Do Headache Remedies Make False Claims?
People who get headaches regularly may try all sorts of natural headache remedies but most resort to painkilling drugs at some time. Although these drugs are commonplace, like all drugs they have the potential to be harmful. Some have minor side effects such as causing an upset stomach, others cause more problems in certain people. Because not everyone responds in the same way to the same drug, it is generally a good idea to have a choice of painkillers on the market.
Pharmaceutical companies are trying to develop better and more effective painkillers all the time. This is a very competitive market and a great deal of money is at stake, so do they sometimes stretch the truth when they make claims about their new painkiller?
Rivals Sometimes ObjectThere is not definitive answer but some manufacturers have challenged the claims of others in recent years and have had their objections upheld by the regulatory authorities. In early 2009, the pharmaceutical company, Wyeth, put forward a complaint about a product being marketed by their rival company Novartis.
Novartis was claiming that a new ‘extra strength’ version of a painkiller known as Excedrin, which contains paracetamol (known as acetaminophen in the USA), aspirin and caffeine, could relieve headaches within quarter of an hour.
Source of the ComplaintThe complaint centred on an Internet advert on the Novartis site that showed a woman at a cafe table in obvious pain from a bad headache. She took the extra strength painkiller and was smiling again as the digital clock shown in the foreground came up to the 15 minute countdown point. Novartis have backed up their decision to make the advert, saying that they don’t say she is 100% pain free after 15 minutes – just feeling a lot better. They also offer trial evidence showing that a significant number of people taking their painkiller felt better within 15 minutes.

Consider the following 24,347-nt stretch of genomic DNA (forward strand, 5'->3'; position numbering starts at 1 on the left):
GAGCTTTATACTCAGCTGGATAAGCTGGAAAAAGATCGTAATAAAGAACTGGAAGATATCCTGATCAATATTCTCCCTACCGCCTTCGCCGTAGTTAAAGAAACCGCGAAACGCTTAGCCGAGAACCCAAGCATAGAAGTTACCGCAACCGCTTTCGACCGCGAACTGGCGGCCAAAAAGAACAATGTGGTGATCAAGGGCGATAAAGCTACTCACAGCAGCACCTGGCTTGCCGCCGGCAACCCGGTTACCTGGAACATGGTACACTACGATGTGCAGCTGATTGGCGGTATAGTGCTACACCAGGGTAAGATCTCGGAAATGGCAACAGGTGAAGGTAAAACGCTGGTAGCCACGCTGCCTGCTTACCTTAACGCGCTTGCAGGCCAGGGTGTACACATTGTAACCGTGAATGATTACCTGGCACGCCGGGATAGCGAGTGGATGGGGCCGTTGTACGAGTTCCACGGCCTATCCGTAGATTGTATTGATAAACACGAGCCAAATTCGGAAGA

Of course, not everyone has the same type of headache and some people may not feel better in such a short time – but it is quite difficult to say definitely that the information about the painkiller is misleading. It certainly does help headaches, and in some people would help them feel better quickly.
What About Natural Headache Remedies?It is not only pharmaceutical products and painkillers that can promote their products by claims that could be questioned. Many herbal remedies and alternative therapies are recommended as good remedies for all types of headache, but there is rarely any stringent scientific evidence to back up these claims. The fact that a lot of people swear by different herb teas, reflexology or whatever may suggest that these natural remedies could help, but they can’t provide hard evidence that they definitely work in other people.
Some small scale clinical trials have been done for alternative therapies such as acupuncture and while some seem to show an effect, others do not. Sham acupuncture, in which the needles are placed randomly rather than at the particular points that acupuncture practice suggests, often produces a very similar level of improvement.